As part of The Palace Theatre cast performing a production based on Ali Baba and the Forty Thieves he, his colleagues and their audience refused to let the Luftwaffe spoil their show. At the end, despite huge explosions nearby, Kinniburgh removed his turban and led a rendition of “Maybe It’s Because I’m A Londoner”.
Sir Herbert James Gunn (1893-1964), saw service in World War I and was mentioned in despatches, before going on to become a celebrated portrait painter of the rich and famous. His subjects included Queen Elizabeth II, Field Marshall Viscount Alanbrooke and Gracie Fields.
Other notable Scots included Robert Walker Macbeth R.A. (1848-1910) a painter, etcher and watercolourist, specialising in pastoral landscapes.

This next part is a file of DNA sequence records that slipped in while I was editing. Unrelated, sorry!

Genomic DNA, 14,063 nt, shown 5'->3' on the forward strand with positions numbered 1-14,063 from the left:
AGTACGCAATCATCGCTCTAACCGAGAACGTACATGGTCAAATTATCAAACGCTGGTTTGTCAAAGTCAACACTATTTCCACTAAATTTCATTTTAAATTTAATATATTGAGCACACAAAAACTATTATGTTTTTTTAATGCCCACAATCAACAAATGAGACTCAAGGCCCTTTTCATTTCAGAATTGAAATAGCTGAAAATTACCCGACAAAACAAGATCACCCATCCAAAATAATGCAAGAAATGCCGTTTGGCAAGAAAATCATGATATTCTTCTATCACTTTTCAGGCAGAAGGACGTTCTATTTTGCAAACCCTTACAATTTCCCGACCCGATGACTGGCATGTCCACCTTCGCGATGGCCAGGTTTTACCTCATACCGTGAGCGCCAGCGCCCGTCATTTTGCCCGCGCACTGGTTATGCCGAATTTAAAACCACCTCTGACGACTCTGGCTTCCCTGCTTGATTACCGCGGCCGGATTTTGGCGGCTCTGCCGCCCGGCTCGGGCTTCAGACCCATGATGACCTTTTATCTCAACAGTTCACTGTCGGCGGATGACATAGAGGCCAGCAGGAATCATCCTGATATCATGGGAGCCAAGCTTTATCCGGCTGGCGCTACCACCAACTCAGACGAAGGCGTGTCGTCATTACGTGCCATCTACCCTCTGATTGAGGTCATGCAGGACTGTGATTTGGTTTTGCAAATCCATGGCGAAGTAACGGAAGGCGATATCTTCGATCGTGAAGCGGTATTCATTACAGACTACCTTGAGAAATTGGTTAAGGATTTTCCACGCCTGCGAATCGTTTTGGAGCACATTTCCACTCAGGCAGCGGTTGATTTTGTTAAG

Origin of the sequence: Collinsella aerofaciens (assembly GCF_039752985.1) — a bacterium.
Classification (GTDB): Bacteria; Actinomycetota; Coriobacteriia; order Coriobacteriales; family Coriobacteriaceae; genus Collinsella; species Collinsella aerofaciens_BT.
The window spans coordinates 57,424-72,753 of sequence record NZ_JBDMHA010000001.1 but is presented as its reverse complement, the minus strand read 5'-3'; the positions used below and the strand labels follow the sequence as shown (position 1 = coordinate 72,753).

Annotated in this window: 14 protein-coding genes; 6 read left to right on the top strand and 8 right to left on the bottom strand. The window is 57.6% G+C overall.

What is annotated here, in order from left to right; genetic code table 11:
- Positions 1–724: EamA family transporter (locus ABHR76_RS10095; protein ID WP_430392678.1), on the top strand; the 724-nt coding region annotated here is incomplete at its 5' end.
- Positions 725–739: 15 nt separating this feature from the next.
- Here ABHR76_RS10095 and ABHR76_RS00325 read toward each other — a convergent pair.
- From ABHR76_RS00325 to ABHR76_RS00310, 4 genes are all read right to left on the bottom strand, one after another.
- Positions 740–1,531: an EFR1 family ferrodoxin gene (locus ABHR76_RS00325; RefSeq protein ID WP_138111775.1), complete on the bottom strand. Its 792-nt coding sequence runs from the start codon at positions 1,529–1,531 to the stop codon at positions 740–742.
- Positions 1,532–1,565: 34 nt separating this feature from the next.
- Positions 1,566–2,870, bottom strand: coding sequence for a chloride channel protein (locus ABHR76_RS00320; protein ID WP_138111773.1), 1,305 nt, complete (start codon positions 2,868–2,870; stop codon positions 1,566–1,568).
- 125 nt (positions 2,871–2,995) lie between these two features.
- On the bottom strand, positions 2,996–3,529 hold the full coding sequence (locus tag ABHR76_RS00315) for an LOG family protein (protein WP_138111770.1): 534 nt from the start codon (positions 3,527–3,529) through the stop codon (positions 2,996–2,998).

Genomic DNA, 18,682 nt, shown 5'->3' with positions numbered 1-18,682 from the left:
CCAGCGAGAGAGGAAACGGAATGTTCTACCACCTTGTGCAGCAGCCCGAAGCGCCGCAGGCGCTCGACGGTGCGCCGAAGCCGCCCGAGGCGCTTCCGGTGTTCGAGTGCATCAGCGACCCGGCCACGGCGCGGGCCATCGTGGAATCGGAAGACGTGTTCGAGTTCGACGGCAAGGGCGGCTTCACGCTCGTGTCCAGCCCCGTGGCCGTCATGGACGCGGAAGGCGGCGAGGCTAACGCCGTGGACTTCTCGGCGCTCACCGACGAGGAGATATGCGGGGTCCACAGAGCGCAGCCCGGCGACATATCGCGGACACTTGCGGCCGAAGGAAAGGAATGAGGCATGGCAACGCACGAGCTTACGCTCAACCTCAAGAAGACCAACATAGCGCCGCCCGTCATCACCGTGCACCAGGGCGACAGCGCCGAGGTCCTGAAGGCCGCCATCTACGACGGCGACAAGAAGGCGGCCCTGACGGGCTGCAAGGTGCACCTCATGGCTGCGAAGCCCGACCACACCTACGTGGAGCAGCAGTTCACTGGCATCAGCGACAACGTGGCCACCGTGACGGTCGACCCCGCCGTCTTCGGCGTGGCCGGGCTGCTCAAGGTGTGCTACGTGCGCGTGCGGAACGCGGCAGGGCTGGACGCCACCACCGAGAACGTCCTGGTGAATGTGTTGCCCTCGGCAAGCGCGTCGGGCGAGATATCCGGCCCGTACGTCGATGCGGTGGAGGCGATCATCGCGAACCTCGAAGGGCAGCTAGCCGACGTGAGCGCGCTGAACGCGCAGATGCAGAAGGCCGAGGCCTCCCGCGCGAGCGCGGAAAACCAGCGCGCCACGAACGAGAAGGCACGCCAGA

Then there was Gourock cartoonist John Millar Watt (1895-1975) whose comic character Pop appeared in the Daily Sketch and had his own annuals from 1925 to 1949. Aberdeen’s William McMillan R.A. (1887-1977) not only designed the World War I British and Victory Medals but was also awarded them. His sculptural work included the East Fountain in Trafalgar Square.
Albert Hemstock Hodge (1875-1917 or 1918) was a sculptor whose work in Scotland included a Queen Victoria for the Glasgow Royal (Victoria) Infirmary. In Dundee there were the figures of Justice and Literature on The Courier Building, HQ of DC Thomson.
Despite its name, not all members of the Artists Rifles were from the arts. And some were known in history for entirely different reasons, like bouncing bomb inventor Sir Barnes Wallace (pictured) or Leander Starr Jameson.